Tobago, 21 miles northeast of Trinidad, has an area of 116 square miles. It has generally rugged terrain with elevations up to 1,800 feet; the only extensive lowland is a coral platform at the southwest end.

Climate Both Trinidad and Tobago lie deep in the tropics but are cooled by the marine environment and the prevailing northeast trade winds. Because of its constant exposure to trade winds, Tobago is cooler than Trinidad. Rainfall is moderate to heavy with an annual average of 82.7 inches but is subject to considerable regional and year-to-year variations. Days are warm, but evening temperatures are cooler. The seasonal variation does not exceed 5°F. The mean year-round temperature for the country at 8 a.m. is about 77°F; at 2 p.m. it is about 86°F. Humidity averages about 86% at 8 a.m. and about 65% at 2 p.m.

A dry season, more clearly defined than in most West Indian islands, lasts from January through mid-May; a short interruption of the rainy season also usually occurs in September. In most of the country no month is entirely dry, but during the rainy season the monthly precipitation is three to four times greater than in the dry season.

Although the country lies slightly south of the hurricane track, violent local storms sometimes occur. In 1962, Hurricane Flora devastated Tobago, and tropical storm Alma crossed Trinidad in 1974. Both events are considered highly unusual.

Environment - Current Issues water pollution from agricultural chemicals, industrial wastes, and raw sewage; oil pollution of beaches; deforestation; soil erosion
Environment - International Agreements party to: Biodiversity, Climate Change, Climate Change-Kyoto Protocol, Desertification, Endangered Species, Hazardous Wastes, Law of the Sea, Marine Dumping, Marine Life Conservation, Ozone Layer Protection, Ship Pollution, Tropical Timber 83, Tropical Timber 94, Wetlands signed, but not ratified: none of the selected agreements
Terrain mostly plains with some hills and low mountains

Trinidad and Tobago Economy

How big is the Trinidad and Tobago economy?

Economic Overview The economy of Trinidad and Tobago is highly dependent on the energy sector, with the country being a significant producer of oil and natural gas.

The energy sector accounts for approximately 40% of Trinidad and Tobago's GDP and 80% of its export earnings. The country is the largest natural gas producer in the Caribbean and is also a significant exporter of liquefied natural gas (LNG). Trinidad and Tobago's energy industry has attracted significant foreign investment over the years, with companies such as BP, Shell, and BHP Billiton operating in the country.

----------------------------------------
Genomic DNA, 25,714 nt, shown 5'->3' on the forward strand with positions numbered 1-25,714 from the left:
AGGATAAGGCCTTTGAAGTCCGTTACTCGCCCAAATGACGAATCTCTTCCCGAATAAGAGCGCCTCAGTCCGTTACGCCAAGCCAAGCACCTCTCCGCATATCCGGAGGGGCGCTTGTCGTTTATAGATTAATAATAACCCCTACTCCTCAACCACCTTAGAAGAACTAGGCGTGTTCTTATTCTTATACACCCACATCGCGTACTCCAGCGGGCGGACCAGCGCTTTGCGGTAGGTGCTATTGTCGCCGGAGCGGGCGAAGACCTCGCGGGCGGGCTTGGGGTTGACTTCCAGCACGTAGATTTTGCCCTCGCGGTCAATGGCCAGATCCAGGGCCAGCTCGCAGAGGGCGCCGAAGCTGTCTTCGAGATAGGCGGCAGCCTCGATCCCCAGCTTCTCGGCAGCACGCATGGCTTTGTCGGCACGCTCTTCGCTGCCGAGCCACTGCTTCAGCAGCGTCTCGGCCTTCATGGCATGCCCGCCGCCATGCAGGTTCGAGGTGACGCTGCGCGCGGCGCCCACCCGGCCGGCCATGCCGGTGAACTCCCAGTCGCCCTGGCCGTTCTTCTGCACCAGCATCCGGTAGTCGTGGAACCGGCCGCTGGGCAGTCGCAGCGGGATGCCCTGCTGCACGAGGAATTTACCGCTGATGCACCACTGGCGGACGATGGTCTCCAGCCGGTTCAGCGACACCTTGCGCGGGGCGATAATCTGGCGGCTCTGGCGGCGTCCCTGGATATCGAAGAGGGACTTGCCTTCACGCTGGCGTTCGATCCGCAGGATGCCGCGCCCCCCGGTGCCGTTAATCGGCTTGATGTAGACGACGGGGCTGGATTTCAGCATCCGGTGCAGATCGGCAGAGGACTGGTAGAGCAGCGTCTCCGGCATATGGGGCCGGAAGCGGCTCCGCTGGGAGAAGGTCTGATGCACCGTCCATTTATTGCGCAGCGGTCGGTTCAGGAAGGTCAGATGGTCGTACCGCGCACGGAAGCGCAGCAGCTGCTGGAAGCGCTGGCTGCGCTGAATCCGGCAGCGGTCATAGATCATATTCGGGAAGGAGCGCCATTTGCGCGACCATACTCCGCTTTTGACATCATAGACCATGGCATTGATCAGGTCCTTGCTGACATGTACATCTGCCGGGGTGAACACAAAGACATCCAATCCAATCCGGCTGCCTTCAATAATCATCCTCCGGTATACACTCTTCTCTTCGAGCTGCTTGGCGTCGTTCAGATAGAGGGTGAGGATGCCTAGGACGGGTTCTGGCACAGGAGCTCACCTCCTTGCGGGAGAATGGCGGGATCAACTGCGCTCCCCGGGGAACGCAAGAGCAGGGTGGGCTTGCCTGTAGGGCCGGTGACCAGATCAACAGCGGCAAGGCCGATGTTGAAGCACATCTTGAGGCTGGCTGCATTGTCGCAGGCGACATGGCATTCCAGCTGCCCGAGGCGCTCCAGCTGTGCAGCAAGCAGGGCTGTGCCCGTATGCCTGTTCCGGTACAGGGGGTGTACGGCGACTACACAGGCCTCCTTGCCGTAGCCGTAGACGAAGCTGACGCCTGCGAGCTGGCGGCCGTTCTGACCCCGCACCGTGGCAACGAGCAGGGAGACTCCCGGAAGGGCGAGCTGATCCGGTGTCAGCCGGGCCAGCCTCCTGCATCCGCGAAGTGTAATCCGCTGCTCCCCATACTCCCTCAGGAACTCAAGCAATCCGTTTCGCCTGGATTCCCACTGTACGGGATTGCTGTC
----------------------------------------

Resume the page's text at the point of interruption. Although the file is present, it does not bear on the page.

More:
Aside from the energy sector, Trinidad and Tobago has a well-developed manufacturing industry, with a particular focus on the production of chemicals, food, and beverages. The country also has a growing tourism industry, with its beautiful beaches and vibrant culture attracting visitors from around the world.

However, despite the significant contributions of the energy and manufacturing sectors to the Trinidad and Tobago economy, the country has faced several economic challenges over the years. In recent years, the country has experienced a significant decline in its GDP due to falling energy prices, reduced production levels, and declining output from the energy sector.

The Trinidad and Tobago government has implemented several initiatives to address these challenges, including the implementation of fiscal and monetary policies aimed at stabilizing the economy. The government has also implemented policies aimed at diversifying the economy by promoting non-energy sectors such as agriculture, fisheries, and creative industries.

Despite the challenges faced by the Trinidad and Tobago economy, the country has maintained a stable economic environment and has continued to attract significant foreign investment. The country's strategic location and well-developed infrastructure make it an attractive destination for investors looking to do business in the Caribbean.
Industries petroleum, chemicals, tourism, food processing, cement, beverage, cotton textiles
Currency Name and Code Trinidad and Tobago Dollar (TTD)
Export Partners US 54.4%, Jamaica 6.7%, France 4.2%
Import Partners US 35.8%, Venezuela 12.7%, Brazil 5.1%, Cote d'Ivoire 4.7%, UK 4.3%

Trinidad and Tobago News and Current Events

What current events are happening in Trinidad and Tobago?
Source: Google News

Trinidad and Tobago Travel Information

What makes Trinidad and Tobago a unique country to travel to?

Country Description

Trinidad and Tobago is a developing nation in the Caribbean composed of two islands. The islands gained independence from the British in 1962. The country is one of the most prosperous in the Caribbean, largely as a result of petroleum and natural gas reserves. The majority of tourist travel is to the smaller of the two islands, Tobago. Tourist facilities are available on both islands.